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REFINERY-PETROCHEMICAL INTEGRATION & CRUDE-TO-CHEMICALS
Publication date:3Q 2019
Refinery-Petrochemical Integration & Crude-to-Chemicals
Petrochemicals (PCs) are utilized in various industries for the creation of products such as clothing, housing and construction materials, furniture, cars, toys, packaging, and medical devices. PCs are expected to account for over one third of the global crude demand growth in the next decade and almost half of the growth between 2030 and 2050. As a result, global refineries are starting to take steps to orient output to favor more PCs.
The past several years has seen a boost in interest in refinery and petrochemical integration in order to realize the maximum output of the products of highest value while at the same time achieving adequate production of transportation fuels. This type of integration with a flow of feedstocks, byproducts, and utility (power, steam, water) streams between the two facilities can capitalize on synergies that exist to provide products of high value while increasing the gross margin. Typically, this involves the integration of the refinery with either an olefins complex/steam cracker, an aromatics complex, or both depending on the technical feasibility of such integration and the economic value that it would provide.
Refineries can supply feedstocks such as propane, butane, or naphtha for PCs production. And the product slate within a refinery that is used for integration with petrochemical plants can be expanded by tailoring the hydrocracking unit and/or the FCCU. This can involve the use of catalysts or processes that maximize the yield of hydrocracked naphtha. Also, adjustments can be made in order to boost the BTX composition in FCC naphtha, allowing it to be routed to extraction units for product recovery. The feedstock to the FCCU can be increased to improve petrochemicals production and the FCCU can be modified in order to boost the output of aromatics-rich LCO from which aromatics can be recovered using on-purpose technologies. And, FCC and hydrocracking processes can be used to convert LCO produced from FCC units into aromatics that can be fed to petrochemical plants.
Beyond traditional integrated refinery-petrochemical approaches are new crude-to-chemicals technologies. There are two approaches being pursued that are both being classified as crude-to-chemicals. The first approach bypasses the refinery altogether to achieve the direct conversion of crude in a steam cracker. The second utilizes refinery reconfiguration employing a hydrocracker and other units to produce feeds for a steam cracker and/or aromatics complex. While conventional refineries process a fixed amount of crude to obtain desired fuel yields while utilizing excess naphtha and other streams as feedstocks to produce PCs, a crude-to-chemicals configuration processes an amount of crude that is based on the type and amount of PCs that are to be produced as well as desired transportation fuel yields, if any.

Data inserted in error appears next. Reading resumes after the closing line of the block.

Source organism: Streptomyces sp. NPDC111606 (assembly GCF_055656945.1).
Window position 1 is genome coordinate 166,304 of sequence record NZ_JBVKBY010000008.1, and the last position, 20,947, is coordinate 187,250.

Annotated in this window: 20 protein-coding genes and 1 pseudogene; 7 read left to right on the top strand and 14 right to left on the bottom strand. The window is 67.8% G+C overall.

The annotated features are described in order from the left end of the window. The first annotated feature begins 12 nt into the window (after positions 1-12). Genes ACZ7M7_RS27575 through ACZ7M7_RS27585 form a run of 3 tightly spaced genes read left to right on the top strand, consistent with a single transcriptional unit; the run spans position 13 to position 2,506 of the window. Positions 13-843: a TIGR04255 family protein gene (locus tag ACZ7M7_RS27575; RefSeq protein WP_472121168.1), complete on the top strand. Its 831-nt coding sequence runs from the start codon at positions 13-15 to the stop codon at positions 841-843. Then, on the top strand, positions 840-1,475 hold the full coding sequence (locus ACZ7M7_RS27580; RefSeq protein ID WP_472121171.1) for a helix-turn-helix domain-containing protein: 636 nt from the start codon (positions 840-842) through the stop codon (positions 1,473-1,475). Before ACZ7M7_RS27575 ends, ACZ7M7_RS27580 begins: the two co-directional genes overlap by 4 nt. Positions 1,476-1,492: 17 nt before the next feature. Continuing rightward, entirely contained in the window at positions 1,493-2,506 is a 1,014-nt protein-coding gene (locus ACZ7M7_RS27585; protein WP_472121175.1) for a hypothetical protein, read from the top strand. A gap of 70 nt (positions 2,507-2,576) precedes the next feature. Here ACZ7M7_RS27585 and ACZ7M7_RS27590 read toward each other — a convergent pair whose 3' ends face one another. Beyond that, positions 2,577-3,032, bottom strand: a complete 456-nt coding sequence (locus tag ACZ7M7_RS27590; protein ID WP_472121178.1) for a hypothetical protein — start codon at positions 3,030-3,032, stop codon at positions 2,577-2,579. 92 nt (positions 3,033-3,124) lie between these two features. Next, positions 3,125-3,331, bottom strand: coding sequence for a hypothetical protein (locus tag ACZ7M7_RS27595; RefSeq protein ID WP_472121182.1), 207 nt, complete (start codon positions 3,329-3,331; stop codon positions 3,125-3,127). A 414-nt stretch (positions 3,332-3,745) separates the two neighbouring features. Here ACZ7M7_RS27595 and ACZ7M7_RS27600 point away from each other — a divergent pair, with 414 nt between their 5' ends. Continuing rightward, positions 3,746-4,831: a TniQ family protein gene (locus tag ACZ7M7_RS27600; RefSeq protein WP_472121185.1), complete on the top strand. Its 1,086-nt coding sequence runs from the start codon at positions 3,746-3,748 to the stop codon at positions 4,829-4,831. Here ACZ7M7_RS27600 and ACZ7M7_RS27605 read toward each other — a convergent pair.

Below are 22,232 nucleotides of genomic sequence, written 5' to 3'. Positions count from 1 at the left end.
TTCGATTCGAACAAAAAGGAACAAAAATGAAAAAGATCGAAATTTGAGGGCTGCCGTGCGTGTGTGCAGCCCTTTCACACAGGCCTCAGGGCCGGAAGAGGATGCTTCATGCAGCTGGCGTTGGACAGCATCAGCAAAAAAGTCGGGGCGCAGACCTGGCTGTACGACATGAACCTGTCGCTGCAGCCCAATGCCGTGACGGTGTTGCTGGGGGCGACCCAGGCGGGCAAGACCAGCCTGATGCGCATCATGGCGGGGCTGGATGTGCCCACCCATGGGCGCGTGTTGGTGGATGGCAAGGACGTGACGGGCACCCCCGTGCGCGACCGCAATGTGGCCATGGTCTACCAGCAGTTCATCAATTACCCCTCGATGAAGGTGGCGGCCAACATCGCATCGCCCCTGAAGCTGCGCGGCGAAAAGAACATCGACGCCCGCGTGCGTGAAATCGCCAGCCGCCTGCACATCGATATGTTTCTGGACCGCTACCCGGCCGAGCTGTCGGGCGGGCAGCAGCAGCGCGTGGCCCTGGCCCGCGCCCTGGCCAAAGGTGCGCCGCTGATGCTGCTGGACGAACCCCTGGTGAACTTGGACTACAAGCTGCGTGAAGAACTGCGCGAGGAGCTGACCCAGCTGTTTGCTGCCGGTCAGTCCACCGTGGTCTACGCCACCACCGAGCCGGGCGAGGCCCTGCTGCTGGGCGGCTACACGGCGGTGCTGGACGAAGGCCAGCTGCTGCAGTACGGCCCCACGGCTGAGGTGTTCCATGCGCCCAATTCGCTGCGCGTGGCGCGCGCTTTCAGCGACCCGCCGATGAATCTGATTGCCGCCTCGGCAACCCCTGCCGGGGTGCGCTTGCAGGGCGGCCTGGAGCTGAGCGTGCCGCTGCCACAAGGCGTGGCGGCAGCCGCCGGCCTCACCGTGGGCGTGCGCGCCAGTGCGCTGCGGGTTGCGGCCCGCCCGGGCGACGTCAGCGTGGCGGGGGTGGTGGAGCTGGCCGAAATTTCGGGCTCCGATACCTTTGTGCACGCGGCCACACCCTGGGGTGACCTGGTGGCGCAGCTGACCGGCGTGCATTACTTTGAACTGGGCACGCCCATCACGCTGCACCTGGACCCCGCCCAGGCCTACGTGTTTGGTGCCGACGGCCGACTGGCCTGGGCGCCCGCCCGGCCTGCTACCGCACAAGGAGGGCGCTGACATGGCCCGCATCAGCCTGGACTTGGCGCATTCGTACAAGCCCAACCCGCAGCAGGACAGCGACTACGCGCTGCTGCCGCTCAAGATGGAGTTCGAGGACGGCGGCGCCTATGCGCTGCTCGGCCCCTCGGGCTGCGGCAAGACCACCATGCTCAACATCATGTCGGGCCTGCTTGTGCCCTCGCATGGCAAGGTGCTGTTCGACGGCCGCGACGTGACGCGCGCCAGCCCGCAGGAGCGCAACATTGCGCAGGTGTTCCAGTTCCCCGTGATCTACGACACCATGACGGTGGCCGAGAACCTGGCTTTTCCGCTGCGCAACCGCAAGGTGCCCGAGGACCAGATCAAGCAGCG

Additionally, the refinery-petrochemical integration & crude-to-chemicals section features the latest trends and technology offerings, including:
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Keywords: crude-to-chemicals, direct crude cracking, thermal crude cracking, catalytic crude cracking, aromatics, aromatics production, BTX, benzene, toluene, xylene, meta-xylene, ortho-xylene, para-xylene, catalytic reforming, hydrodealkylation, disproportionation, transalkylation, aromatics recovery/purification, solvent extraction, extractive distillation, adsorption, crystallization, xylenes isomerization, xylenes separation, xylenes purification, ethylene, propylene, butene, butylene, FCCU, on-purpose propylene, PDH, metathesis, MTO, methanol-to-olefins, integrated refinery-petrochemical, steam cracking, naphtha cracking, polymer grade propylene, FCC catalyst, FCC additive, dual riser, downflow reactor, propane-propylene splitter, cryogenic separation, propylene from offgas, alkylation, etherification, heavy olefins, paraffin dehydrogenation, zeolite, ZSM-5, phosphorus additive, membrane separation, absorption